The Socialist 1 April 2020 |
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Scandalous conditions in food distribution centre: hygiene now!
Warehouse, photo Trougnouf/CC (Click to enlarge)
A distribution centre worker
"Too little, too late" is ringing in many workers' ears. In my workplace, a food distribution centre, it definitely echoes. A worker on the morning shift, who had been with the company decades, was recently confirmed to have the virus.
It took until last week for management to make some minimal, last-minute provisions. Hand gel stations were put in just days ago. Not all equipment is sterilised. Smoking areas are cramped, and bike sheds are not allowed to be used for smoking.
The company has liquidated certain product chains to focus on high-demand goods. Bosses are dragging their heels with health and safety - but sprinting towards recruitment drives.
We have an intake of hundreds of new starters over the next few weeks. Agency workers are to be trained in clusters of ten. Social distancing is not enforced during training.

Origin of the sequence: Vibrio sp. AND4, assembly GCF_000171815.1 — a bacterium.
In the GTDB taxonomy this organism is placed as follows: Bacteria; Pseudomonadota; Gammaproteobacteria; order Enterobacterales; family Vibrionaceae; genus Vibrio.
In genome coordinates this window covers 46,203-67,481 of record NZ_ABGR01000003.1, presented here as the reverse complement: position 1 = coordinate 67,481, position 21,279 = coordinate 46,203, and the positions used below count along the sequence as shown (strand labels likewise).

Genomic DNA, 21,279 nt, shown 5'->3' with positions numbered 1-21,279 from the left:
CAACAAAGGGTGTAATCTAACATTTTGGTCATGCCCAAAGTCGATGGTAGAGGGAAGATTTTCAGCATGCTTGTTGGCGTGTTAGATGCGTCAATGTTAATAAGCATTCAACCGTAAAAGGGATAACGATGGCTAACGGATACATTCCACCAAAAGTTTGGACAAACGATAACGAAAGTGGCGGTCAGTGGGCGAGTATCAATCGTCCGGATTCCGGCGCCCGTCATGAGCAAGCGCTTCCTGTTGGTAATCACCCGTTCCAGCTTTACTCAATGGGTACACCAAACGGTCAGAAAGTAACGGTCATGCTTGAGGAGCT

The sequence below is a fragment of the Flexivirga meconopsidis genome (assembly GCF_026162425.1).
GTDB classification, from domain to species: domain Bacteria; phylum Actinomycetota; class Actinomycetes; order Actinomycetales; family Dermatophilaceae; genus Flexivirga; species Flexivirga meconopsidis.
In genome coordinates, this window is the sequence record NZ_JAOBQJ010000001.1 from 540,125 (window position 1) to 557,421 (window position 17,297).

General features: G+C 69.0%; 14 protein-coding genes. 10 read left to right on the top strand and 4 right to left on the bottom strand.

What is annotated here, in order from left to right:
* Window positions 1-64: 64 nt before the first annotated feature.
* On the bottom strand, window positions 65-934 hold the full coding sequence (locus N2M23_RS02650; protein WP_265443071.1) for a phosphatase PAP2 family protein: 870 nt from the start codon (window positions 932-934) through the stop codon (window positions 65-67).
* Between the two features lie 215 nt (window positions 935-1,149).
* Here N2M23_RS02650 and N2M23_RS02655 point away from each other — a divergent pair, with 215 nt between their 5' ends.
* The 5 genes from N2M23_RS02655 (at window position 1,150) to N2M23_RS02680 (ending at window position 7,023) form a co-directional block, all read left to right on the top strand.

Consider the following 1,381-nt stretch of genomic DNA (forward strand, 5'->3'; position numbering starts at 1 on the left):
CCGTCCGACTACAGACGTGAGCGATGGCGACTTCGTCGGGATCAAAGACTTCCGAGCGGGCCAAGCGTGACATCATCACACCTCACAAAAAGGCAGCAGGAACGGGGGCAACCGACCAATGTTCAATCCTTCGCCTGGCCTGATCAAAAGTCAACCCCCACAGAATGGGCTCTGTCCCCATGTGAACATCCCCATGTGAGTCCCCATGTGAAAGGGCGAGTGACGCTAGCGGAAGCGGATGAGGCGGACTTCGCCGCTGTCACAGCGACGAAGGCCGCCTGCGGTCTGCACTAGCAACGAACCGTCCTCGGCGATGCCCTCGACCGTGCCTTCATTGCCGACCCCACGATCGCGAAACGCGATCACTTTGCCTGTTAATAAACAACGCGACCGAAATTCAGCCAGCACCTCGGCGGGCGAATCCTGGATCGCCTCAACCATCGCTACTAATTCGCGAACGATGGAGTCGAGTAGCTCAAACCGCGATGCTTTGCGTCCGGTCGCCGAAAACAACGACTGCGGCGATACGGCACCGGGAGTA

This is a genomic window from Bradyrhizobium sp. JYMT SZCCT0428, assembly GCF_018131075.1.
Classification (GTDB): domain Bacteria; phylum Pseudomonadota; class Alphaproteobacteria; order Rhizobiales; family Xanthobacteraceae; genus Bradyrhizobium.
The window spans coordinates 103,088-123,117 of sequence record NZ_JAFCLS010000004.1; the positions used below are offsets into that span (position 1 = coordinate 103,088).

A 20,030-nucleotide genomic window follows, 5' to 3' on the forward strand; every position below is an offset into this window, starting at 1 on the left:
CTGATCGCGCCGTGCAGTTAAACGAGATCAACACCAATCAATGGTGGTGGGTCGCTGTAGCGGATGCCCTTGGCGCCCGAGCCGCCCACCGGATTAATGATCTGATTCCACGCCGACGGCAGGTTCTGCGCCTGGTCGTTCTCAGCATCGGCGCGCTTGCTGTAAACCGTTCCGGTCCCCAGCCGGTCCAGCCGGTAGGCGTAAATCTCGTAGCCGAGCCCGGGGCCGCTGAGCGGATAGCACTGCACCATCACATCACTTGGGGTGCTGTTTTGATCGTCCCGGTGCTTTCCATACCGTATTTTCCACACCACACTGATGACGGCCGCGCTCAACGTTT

All this is weeks after the World Health Organisation and later the government named the virus a threat, and days after the national lockdown. A collective worry is that coronavirus carriers could already have infected co-workers, or even people receiving the food.
Messages are regularly sent to staff via Tannoy and wrist trackers to thank us for our hard work during the crisis. But like the recent hand-clap for NHS staff, it raises the question of how workers in essential sectors are really treated at this time.
Although performance measurement has been quietly suspended for directly employed workers, the agency workers are not told this. And once 'normal' is restored, will it be the 'normal' we had before, the normal that laid the foundations of this crisis?
The bosses have offered us a 10% pay rise. We should bite into this - with lockjaw! But let's remember that a couple of months ago they offered us a below-inflation 1.8% insult in wage negotiations. This was promptly rejected by over 90% of balloted workers.
Managers have left the shopfloor and stay holed up in the office. Notices displayed outside tell workers to only enter when called. Even then we are separated from management by a glass window with speakers attached.
Tensions seem to be sharpening recently. If the bosses won't guarantee hygiene, their firms should be nationalised to keep us safe. The lost time is blood on the hands of the capitalists and their system.